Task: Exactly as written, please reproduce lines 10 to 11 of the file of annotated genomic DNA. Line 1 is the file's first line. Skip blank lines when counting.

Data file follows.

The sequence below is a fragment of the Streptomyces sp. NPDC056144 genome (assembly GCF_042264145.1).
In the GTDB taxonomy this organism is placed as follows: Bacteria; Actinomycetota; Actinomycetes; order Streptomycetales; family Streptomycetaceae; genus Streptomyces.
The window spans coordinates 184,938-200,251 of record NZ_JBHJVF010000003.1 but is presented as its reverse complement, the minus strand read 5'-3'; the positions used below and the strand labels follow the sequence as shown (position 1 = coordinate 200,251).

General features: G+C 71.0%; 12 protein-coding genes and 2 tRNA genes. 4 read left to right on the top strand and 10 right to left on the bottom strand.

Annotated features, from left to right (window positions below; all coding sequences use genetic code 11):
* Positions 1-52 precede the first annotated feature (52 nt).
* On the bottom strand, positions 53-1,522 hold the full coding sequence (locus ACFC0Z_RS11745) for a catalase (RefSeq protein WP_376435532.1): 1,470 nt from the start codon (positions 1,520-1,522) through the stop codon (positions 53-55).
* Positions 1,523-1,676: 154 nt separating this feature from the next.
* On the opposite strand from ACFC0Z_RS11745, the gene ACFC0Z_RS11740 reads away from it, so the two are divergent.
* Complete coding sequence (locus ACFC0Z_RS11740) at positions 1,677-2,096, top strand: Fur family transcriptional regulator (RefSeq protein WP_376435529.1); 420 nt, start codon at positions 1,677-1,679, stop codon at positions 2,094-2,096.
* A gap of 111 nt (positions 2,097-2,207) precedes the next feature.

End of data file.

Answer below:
* Complete coding sequence (locus ACFC0Z_RS11740) at positions 1,677-2,096, top strand: Fur family transcriptional regulator (RefSeq protein WP_376435529.1); 420 nt, start codon at positions 1,677-1,679, stop codon at positions 2,094-2,096.
* A gap of 111 nt (positions 2,097-2,207) precedes the next feature.